Tag Archives: ipoh echo issue 160

Leong Sin Nam Memorial Celebration


The Kaying Association held their 73rd Leong Sin Nam Memorial Celebration recently. The annual celebration is to remember the life and services of Leong Sin Nam to the Chinese community in Perak and the country.

Leong Sin Nam memorialEach year the ceremony begins with a visit to the tomb of Towkay Leong Sin Nam at the Cantonese cemetery located off Jalan Lapangan Terbang, followed by a Hakka dinner held later at the Kaying Association Hall. This year the ceremony was led by Kaying Association Deputy President Dato’ Hew Choy Kon. The immediate family of Leong Sin Nam together with members of the Kaying Association and staff and pupils of the SJK (C) Min Tet were present at the ceremony.

Leong Sin Nam MemorialThis year for the first time the memorial included an exhibition of Towkay Leong Sin Nam and also a lecture “Snoring – the dangers and myths” which was presented by Dr Leong Oon Keong the grandson of Leong Sin Nam. According to Dr Leong the lectures will be included in future memorials and will be held outside Ipoh at locations where Leong Sin Nam had played a part in supporting the Tung Meng Hui (TMH) activities.

Ipoh TMH, was co-founded by Towkay Leong in 1907 to support the cause of Dr Sun Yat Sen.

Leong Sin Nam MemorialLeong Sin Nam was also a philanthropist and donated to many educational, charitable and social institutions. He, together with other members of the Perak Kaying Association set up the Min Tet Primary School in Ipoh in 1912. In later years he would donate his bungalow located at No. 17 Gopeng Road from where the Perak Girls High School started before shifting to its current premises at Kampar Road.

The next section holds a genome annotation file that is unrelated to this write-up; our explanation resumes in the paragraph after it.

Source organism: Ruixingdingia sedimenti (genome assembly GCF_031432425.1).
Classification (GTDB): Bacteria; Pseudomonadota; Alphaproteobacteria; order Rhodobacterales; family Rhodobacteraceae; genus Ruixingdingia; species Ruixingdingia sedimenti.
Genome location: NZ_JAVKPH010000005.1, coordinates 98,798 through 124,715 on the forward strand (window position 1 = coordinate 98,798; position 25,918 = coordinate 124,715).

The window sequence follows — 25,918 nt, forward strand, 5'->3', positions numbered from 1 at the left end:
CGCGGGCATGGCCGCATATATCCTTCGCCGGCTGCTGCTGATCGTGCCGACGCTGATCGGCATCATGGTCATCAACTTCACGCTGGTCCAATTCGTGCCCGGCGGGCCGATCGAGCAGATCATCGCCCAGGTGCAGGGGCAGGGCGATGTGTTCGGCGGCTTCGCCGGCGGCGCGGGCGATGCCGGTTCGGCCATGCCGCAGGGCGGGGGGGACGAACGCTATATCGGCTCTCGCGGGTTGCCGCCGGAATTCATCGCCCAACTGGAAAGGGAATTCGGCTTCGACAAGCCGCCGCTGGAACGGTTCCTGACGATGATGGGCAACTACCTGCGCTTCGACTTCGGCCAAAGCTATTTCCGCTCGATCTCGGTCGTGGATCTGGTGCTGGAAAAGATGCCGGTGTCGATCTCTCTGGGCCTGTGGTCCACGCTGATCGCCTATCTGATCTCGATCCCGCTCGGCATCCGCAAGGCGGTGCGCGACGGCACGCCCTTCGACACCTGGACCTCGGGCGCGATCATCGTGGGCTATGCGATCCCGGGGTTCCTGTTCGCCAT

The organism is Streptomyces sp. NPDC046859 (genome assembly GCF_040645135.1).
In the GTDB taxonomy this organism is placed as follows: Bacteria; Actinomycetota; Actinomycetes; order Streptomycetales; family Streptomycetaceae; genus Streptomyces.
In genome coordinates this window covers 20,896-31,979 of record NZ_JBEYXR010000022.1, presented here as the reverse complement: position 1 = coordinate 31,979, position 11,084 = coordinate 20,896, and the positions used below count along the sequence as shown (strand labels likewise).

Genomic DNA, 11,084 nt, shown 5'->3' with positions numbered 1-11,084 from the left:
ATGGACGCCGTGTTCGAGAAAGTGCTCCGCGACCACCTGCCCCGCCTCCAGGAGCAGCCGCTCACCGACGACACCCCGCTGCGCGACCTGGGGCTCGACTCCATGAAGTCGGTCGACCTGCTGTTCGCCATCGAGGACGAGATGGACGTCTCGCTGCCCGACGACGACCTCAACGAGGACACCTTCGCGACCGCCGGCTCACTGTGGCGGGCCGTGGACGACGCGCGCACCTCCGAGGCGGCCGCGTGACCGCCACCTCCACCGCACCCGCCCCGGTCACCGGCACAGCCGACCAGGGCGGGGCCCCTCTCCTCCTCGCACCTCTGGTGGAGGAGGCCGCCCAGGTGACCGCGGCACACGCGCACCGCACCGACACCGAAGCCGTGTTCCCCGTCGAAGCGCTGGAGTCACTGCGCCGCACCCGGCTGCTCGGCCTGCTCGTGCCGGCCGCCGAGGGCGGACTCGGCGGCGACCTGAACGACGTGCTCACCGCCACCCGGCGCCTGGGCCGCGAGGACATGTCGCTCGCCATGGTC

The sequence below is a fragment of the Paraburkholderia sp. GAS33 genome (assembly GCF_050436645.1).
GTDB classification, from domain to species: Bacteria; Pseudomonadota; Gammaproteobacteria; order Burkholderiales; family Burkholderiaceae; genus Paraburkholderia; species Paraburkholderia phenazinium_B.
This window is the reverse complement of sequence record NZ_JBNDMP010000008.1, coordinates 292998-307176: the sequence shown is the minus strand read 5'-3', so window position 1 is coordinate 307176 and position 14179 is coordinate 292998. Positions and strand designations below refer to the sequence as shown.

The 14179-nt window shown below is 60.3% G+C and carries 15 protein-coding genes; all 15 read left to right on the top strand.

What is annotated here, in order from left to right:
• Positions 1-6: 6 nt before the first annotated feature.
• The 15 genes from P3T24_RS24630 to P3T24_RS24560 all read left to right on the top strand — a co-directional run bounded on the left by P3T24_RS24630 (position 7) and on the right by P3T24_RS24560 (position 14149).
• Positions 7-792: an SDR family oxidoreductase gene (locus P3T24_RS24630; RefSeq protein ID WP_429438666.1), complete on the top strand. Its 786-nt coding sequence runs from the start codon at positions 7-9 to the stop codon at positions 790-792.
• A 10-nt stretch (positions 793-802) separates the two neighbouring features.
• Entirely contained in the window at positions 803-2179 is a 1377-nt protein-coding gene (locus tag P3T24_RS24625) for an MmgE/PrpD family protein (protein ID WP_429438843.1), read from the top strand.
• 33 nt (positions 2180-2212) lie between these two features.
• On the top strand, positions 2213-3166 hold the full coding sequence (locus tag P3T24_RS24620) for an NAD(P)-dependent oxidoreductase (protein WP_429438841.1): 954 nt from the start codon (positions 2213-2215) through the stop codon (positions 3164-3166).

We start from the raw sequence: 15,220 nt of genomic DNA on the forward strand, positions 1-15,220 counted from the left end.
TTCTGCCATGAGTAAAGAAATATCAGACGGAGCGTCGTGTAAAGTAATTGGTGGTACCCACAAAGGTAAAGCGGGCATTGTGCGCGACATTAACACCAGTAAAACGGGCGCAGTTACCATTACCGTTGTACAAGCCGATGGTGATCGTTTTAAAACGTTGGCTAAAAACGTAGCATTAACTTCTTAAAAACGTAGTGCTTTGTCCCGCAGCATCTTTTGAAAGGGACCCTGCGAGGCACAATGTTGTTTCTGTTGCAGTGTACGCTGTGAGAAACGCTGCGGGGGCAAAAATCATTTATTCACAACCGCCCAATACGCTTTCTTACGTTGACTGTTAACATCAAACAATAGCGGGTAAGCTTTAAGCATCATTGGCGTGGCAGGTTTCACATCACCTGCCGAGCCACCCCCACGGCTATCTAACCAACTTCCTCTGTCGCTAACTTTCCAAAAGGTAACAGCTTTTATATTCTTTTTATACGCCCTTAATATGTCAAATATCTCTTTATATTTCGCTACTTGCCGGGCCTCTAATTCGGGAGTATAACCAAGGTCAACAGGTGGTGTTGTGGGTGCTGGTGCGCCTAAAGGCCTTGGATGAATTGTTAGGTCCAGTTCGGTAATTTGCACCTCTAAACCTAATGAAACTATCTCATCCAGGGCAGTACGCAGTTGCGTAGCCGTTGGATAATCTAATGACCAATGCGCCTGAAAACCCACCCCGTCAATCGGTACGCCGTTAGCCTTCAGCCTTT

For all his noble contributions he was recognised and awarded medals from Sun Yat Sen of China, the Malayan Certificate of Honour (1932) and in 1937 the Most Excellent Order of the British Empire (OBE), the second non-British subject of this award. Leong Sin Nam passed away on January 19, 1940.


Painting Demonstration


SeKeping Kong Heng, Gallery Old TownFor a change, visitors to the famous Old Town food enclave, where Kong Heng, Thean Hup and Concubine Lane are located, had a new activity of interest. Instead of just going for the food, they had a chance to participate in a most memorable event when Ipoh’s public art gallery, Gallery Old Town, hosted a ‘Top Artists, Art Painting Demonstration’.

A total of 16 artists gathered at the gallery from 10am till 3pm sketching and painting using watercolours. Their subject of focus was SeKeping Kong Heng and the surrounding area. Famous artist Khor Seow Hooi, who was one of the twelve artists, coordinated the organising of the event on behalf of Gallery Old Town.

According to Khor, a total of 12 artists were invited to participate in the event. However, on the day itself, another four artists from Taiping showed up upon hearing about it. All the artists are members of four art societies, Malaysian Watercolour Society (MWS), Perak Art Society (PAS), Penang Water Colour Society (PWCS) and Persatuan Seni Negeri Sembilan (PSNS).

SeKeping Kong Heng, Gallery Old TownWhen asked what the artists found unique and interesting about Ipoh, Ch’ng KIah Kien from Penang said that the old buildings in Ipoh have a different heritage feeling about them compared to Penang.